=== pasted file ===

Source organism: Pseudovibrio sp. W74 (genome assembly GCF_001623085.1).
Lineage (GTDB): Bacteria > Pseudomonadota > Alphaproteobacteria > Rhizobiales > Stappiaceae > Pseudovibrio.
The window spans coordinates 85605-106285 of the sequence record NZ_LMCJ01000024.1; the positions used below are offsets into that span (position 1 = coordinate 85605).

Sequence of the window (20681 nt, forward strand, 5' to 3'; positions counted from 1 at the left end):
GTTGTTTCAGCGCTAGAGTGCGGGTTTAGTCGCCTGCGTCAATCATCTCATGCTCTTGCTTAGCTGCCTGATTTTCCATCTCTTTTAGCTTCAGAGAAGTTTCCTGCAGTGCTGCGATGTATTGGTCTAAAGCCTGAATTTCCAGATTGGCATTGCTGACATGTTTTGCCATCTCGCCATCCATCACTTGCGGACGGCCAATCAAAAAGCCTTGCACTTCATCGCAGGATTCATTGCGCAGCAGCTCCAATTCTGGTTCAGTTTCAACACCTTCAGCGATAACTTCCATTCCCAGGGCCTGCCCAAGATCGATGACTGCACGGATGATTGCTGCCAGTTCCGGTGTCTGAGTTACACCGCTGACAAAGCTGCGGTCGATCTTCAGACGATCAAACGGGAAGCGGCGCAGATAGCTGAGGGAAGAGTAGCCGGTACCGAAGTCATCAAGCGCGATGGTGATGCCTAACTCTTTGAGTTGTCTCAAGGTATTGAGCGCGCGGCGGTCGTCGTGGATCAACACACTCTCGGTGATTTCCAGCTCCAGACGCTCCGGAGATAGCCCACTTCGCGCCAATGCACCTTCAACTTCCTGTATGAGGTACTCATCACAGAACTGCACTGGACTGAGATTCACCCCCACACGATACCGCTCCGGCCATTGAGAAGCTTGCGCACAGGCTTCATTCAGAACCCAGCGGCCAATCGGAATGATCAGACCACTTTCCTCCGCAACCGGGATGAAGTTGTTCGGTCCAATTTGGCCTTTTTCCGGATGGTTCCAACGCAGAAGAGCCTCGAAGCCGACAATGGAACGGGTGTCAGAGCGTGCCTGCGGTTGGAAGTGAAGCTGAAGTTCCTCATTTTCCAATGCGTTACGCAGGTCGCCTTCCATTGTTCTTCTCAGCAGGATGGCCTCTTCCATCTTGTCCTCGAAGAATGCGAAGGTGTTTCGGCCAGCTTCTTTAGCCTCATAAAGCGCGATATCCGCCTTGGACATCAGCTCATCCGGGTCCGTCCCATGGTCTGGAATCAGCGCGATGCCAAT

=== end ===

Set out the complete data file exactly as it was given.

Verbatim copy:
Source organism: Pseudovibrio sp. W74 (genome assembly GCF_001623085.1).
Lineage (GTDB): Bacteria > Pseudomonadota > Alphaproteobacteria > Rhizobiales > Stappiaceae > Pseudovibrio.
The window spans coordinates 85605-106285 of the sequence record NZ_LMCJ01000024.1; the positions used below are offsets into that span (position 1 = coordinate 85605).

Sequence of the window (20681 nt, forward strand, 5' to 3'; positions counted from 1 at the left end):
GTTGTTTCAGCGCTAGAGTGCGGGTTTAGTCGCCTGCGTCAATCATCTCATGCTCTTGCTTAGCTGCCTGATTTTCCATCTCTTTTAGCTTCAGAGAAGTTTCCTGCAGTGCTGCGATGTATTGGTCTAAAGCCTGAATTTCCAGATTGGCATTGCTGACATGTTTTGCCATCTCGCCATCCATCACTTGCGGACGGCCAATCAAAAAGCCTTGCACTTCATCGCAGGATTCATTGCGCAGCAGCTCCAATTCTGGTTCAGTTTCAACACCTTCAGCGATAACTTCCATTCCCAGGGCCTGCCCAAGATCGATGACTGCACGGATGATTGCTGCCAGTTCCGGTGTCTGAGTTACACCGCTGACAAAGCTGCGGTCGATCTTCAGACGATCAAACGGGAAGCGGCGCAGATAGCTGAGGGAAGAGTAGCCGGTACCGAAGTCATCAAGCGCGATGGTGATGCCTAACTCTTTGAGTTGTCTCAAGGTATTGAGCGCGCGGCGGTCGTCGTGGATCAACACACTCTCGGTGATTTCCAGCTCCAGACGCTCCGGAGATAGCCCACTTCGCGCCAATGCACCTTCAACTTCCTGTATGAGGTACTCATCACAGAACTGCACTGGACTGAGATTCACCCCCACACGATACCGCTCCGGCCATTGAGAAGCTTGCGCACAGGCTTCATTCAGAACCCAGCGGCCAATCGGAATGATCAGACCACTTTCCTCCGCAACCGGGATGAAGTTGTTCGGTCCAATTTGGCCTTTTTCCGGATGGTTCCAACGCAGAAGAGCCTCGAAGCCGACAATGGAACGGGTGTCAGAGCGTGCCTGCGGTTGGAAGTGAAGCTGAAGTTCCTCATTTTCCAATGCGTTACGCAGGTCGCCTTCCATTGTTCTTCTCAGCAGGATGGCCTCTTCCATCTTGTCCTCGAAGAATGCGAAGGTGTTTCGGCCAGCTTCTTTAGCCTCATAAAGCGCGATATCCGCCTTGGACATCAGCTCATCCGGGTCCGTCCCATGGTCTGGAATCAGCGCGATGCCAAT